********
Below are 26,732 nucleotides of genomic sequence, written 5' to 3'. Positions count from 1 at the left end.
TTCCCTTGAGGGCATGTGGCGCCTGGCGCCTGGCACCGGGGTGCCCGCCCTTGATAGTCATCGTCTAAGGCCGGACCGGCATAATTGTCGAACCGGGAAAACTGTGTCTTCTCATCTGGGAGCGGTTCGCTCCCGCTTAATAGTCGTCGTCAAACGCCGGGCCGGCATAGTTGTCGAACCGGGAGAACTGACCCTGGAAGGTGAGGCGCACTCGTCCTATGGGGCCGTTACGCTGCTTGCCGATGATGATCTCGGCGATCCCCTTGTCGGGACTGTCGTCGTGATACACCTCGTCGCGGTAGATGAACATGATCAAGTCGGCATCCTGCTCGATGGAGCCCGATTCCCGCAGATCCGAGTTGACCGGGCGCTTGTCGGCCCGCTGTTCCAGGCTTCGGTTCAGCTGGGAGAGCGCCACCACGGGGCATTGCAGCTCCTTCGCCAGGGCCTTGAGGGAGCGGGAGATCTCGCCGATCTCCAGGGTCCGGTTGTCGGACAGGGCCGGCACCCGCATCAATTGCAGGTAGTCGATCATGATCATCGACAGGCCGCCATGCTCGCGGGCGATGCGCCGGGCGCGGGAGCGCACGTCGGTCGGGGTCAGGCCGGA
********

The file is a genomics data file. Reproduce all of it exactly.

Below are 26,732 nucleotides of genomic sequence, written 5' to 3'. Positions count from 1 at the left end.
TTCCCTTGAGGGCATGTGGCGCCTGGCGCCTGGCACCGGGGTGCCCGCCCTTGATAGTCATCGTCTAAGGCCGGACCGGCATAATTGTCGAACCGGGAAAACTGTGTCTTCTCATCTGGGAGCGGTTCGCTCCCGCTTAATAGTCGTCGTCAAACGCCGGGCCGGCATAGTTGTCGAACCGGGAGAACTGACCCTGGAAGGTGAGGCGCACTCGTCCTATGGGGCCGTTACGCTGCTTGCCGATGATGATCTCGGCGATCCCCTTGTCGGGACTGTCGTCGTGATACACCTCGTCGCGGTAGATGAACATGATCAAGTCGGCATCCTGCTCGATGGAGCCCGATTCCCGCAGATCCGAGTTGACCGGGCGCTTGTCGGCCCGCTGTTCCAGGCTTCGGTTCAGCTGGGAGAGCGCCACCACGGGGCATTGCAGCTCCTTCGCCAGGGCCTTGAGGGAGCGGGAGATCTCGCCGATCTCCAGGGTCCGGTTGTCGGACAGGGCCGGCACCCGCATCAATTGCAGGTAGTCGATCATGATCATCGACAGGCCGCCATGCTCGCGGGCGATGCGCCGGGCGCGGGAGCGCACGTCGGTCGGGGTCAGGCCGGA